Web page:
A Creative Nonprofit In St. Louis Changing Lives

Nestled in the heart of St. Louis along Cherokee Street lies the unassuming, yet charming blue building that is Pianos for People. Peer into its welcoming store-front window and you will see a glorious grand piano in pristine condition, one of the many instruments here used to both teach music and instill invaluable lessons in the lives of its students. The organization began by donating pianos to those who could not afford them, and now also extends free lessons to children in St. Louis. The idea was born to preserve and celebrate the life of the late Alex Townsend, son of co-founders Tom and Jeanne Townsend, a young musician and prolific piano player.

At the helm of this musical movement is Director Sheena Duncan. The Calgary, Canada native has years of nonprofit experience and knows a thing or two about the keys herself. Propelled by a simple, yet powerful mission, Pianos for People is a community, a haven and an incubator for children to grow and thrive. Duncan makes sure of that.

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What impact do you see Pianos for People having on children and the surrounding community of St. Louis?

When we opened the school, we instantly knew that we had tapped into a strong need in this community. At its core, our mission is about breaking down financial barriers that prevent people from accessing the well-documented benefits of playing the piano. There are so many studies that talk about not only the intellectual benefits of music education but also the social empathy and self-esteem it builds in students. Those are things we see emerge in our students here at the school.

We have a strong sense of commitment, and I think people feel that in this community. We’re more than just a piano school. We’re there for our students. I love that attitude of, “roll up your sleeves and get things done.” That’s what we do here. From watering the garden to putting props together, you’ve got to wear all sorts of hats. Every day, you can see the kind of impact you’re having.

How did you find Pianos for People? How did your love for music and non-profit work lead you to your current position?

I started working for an orchestra back in my native Canada and one thing led to another. I love to see a project in its formative stages and then watch it come to fruition. I think that’s what I really like about my job. Although I’ve worked for some larger organizations, like Sydney Symphony Orchestra and The National Institute for Dramatic Art, I love that sense of growing–whether it’s a department or an organization. I’ve found that quite fortuitously here. It was kind of by accident that I found Pianos for People. It was a serendipitous experience and we found each other, you could say.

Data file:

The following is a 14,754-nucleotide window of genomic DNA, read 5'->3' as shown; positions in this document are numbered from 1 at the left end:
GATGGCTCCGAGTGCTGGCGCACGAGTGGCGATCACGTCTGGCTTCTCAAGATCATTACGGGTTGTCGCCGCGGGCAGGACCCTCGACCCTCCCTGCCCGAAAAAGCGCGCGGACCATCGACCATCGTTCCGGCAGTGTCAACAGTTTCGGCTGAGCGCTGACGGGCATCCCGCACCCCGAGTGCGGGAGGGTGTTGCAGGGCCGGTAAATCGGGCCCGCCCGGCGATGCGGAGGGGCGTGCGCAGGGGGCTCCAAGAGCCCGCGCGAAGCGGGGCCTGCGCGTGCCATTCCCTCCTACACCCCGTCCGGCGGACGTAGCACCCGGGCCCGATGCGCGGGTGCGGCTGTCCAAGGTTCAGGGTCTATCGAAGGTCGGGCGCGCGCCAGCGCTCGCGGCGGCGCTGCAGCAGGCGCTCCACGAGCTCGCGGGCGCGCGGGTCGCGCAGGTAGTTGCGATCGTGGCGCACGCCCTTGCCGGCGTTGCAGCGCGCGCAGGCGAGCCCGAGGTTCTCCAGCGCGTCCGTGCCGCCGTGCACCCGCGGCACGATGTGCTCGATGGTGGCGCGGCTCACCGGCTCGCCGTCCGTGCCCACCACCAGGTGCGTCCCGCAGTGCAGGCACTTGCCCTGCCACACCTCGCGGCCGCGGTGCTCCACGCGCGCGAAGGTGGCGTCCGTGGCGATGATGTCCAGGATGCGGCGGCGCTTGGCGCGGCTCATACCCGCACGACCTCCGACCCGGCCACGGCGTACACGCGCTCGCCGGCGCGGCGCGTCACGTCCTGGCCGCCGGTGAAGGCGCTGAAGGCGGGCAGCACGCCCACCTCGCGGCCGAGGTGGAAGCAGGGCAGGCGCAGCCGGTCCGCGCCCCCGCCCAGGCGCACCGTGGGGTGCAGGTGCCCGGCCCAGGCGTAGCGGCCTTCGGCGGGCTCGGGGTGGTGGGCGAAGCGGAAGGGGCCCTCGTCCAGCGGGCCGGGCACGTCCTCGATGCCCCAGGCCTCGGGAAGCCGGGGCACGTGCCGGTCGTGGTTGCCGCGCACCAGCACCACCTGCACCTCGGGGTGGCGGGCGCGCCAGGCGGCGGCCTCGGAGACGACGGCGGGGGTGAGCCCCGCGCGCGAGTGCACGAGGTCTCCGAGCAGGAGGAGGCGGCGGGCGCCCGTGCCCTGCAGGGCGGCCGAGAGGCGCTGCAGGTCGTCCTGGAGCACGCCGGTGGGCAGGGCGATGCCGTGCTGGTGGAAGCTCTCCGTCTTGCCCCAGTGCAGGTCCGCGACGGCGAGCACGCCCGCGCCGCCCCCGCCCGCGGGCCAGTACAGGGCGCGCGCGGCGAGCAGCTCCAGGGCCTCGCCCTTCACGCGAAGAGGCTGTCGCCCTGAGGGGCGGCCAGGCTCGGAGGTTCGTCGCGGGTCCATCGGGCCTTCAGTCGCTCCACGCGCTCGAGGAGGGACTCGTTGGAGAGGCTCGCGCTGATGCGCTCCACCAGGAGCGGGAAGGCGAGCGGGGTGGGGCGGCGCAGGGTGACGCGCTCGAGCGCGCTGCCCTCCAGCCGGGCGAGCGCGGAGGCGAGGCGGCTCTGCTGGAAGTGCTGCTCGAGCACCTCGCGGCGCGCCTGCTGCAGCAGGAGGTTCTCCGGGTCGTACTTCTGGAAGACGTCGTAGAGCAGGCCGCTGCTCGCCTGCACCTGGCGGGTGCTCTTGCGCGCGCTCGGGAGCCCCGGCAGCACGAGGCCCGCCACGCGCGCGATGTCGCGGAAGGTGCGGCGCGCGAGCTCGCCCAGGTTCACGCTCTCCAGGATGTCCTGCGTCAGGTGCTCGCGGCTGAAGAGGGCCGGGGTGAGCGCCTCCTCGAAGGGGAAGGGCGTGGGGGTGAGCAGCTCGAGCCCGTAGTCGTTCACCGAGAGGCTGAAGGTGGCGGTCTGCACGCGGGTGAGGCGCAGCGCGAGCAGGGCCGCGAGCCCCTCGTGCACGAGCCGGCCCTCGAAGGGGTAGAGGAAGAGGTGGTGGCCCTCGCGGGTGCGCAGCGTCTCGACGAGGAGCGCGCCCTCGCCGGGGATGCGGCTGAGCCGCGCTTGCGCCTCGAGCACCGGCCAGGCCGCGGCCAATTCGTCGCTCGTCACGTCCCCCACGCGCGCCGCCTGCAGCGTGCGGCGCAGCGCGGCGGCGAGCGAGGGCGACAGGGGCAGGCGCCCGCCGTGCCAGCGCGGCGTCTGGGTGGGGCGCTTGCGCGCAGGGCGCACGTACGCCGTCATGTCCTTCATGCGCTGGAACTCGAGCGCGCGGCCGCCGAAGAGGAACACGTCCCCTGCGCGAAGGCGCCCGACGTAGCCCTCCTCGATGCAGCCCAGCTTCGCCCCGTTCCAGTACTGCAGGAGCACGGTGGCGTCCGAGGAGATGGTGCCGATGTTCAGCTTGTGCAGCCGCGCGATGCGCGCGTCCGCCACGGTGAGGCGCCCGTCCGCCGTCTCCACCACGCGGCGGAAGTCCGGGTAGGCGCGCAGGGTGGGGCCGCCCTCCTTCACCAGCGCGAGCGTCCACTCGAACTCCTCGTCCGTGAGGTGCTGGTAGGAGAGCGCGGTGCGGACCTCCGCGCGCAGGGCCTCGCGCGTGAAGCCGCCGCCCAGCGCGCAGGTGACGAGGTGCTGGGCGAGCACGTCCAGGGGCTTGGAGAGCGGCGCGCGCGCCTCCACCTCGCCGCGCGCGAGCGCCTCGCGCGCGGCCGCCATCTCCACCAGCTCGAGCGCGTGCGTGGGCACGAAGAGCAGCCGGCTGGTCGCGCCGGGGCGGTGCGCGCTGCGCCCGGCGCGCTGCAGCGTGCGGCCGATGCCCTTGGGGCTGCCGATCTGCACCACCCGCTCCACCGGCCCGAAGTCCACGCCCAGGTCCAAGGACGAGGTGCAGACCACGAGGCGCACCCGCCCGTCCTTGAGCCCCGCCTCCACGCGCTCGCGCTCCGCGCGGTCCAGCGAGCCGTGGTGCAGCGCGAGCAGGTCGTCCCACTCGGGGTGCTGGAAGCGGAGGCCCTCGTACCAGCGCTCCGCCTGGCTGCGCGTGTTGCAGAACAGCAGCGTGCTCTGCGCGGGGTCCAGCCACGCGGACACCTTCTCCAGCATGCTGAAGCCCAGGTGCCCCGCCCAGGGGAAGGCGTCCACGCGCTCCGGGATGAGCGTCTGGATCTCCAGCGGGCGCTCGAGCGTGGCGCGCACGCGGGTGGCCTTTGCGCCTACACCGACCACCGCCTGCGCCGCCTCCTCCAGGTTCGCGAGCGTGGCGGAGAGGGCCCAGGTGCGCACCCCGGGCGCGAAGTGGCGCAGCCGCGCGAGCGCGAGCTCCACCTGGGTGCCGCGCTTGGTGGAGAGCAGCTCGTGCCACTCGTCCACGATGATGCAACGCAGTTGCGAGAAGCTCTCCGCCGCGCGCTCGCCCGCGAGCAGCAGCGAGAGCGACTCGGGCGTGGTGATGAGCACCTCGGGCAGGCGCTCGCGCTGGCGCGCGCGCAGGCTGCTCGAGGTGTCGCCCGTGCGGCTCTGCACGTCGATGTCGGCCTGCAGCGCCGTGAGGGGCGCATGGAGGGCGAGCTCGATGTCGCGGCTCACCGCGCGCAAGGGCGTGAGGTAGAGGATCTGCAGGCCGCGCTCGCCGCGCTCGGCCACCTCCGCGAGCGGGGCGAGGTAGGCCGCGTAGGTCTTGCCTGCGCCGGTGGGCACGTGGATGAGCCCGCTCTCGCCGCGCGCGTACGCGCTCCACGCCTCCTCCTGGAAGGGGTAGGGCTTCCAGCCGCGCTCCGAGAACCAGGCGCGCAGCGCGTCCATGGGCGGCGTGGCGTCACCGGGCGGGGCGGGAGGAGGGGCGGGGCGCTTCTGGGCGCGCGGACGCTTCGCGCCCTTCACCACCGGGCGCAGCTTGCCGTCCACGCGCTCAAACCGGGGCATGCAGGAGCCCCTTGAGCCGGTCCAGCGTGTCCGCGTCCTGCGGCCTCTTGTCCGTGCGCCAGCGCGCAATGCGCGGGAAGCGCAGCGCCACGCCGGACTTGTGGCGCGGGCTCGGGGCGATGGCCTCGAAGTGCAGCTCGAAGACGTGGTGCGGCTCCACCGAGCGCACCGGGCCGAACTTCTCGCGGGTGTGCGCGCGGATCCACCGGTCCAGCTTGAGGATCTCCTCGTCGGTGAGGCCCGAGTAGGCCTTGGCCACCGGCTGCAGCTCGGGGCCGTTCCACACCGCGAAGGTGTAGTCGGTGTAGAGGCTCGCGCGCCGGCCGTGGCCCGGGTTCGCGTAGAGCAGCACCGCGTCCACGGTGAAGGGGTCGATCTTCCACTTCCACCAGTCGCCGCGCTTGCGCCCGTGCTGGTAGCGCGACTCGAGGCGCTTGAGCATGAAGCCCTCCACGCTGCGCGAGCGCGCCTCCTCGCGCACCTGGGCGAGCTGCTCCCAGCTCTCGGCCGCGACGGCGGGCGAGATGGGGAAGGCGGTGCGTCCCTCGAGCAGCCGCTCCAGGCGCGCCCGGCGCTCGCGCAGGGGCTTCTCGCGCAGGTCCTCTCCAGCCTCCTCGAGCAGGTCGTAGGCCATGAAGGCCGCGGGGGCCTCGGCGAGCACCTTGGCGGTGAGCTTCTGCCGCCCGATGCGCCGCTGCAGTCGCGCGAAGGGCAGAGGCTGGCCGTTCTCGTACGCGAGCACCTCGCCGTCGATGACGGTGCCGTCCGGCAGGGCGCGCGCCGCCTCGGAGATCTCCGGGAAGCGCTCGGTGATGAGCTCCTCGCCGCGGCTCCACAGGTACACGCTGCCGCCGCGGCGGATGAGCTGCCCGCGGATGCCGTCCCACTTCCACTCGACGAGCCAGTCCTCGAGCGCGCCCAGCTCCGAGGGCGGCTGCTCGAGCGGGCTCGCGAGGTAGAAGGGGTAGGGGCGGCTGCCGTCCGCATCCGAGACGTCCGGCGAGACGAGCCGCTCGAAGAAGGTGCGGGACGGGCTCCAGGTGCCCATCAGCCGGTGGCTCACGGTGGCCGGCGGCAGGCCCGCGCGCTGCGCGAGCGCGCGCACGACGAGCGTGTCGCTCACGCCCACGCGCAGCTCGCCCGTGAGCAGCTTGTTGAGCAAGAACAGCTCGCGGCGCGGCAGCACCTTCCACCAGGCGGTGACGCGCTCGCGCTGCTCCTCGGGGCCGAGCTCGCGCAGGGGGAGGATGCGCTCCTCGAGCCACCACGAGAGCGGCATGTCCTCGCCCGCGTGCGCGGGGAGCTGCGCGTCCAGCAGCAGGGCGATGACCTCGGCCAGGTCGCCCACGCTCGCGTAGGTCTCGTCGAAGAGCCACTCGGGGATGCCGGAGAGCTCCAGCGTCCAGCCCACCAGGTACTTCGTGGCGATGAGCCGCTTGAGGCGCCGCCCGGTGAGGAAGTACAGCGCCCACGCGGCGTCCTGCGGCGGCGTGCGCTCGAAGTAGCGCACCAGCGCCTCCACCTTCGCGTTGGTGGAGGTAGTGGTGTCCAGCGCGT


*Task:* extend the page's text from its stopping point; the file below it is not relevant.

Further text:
When we first moved here after living in Sydney, Australia, I was looking for a piano teacher for my daughter. I found Pat Eastman, one of the founders and I thought, ‘She’s fabulous.’ I didn’t have my green card at the time, but I was looking for something meaningful to do. What they really needed was someone with organizational management skills who could put some structure and discipline around the idea and make sure that it was going to be sustainable. That’s really been my primary role.

What goals do you have for the future?

It’s going to be a year of consolidation for us. We’ve had a trajectory of incredible growth on all fronts, including opening our satellite studio in Ferguson. We just delivered our 200th instrument and we have close to 200 students. We’re proud of those numbers. We celebrate them, but I think what’s more important is the individual lives that we’re reaching. It’s not about spreading wider, but it’s about going deeper into the community. For example, we’ve added a Spanish-speaking teacher this year because of growing Hispanic population in the city.

We get a lot of calls to move elsewhere. “You should be here, you should be there,”—it’s very tempting and very flattering. Maybe in the ten-year plan Pianos for People could go national, but really I think it’s about making sure we’re sustainable and building up our reserves. We’ve had great support from the community, but you’ve got to ensure that you’ve got that organizational capacity.

How does St. Louis compare to other cities you’ve worked in?

St. Louisans love their home. That’s one of the great things about this place, is their unabashed love for this city. I don’t think St. Louisans take anything for granted. There’s this sense of entrepreneurship and a desire to succeed and improve. Everything is always embraced with so much enthusiasm.

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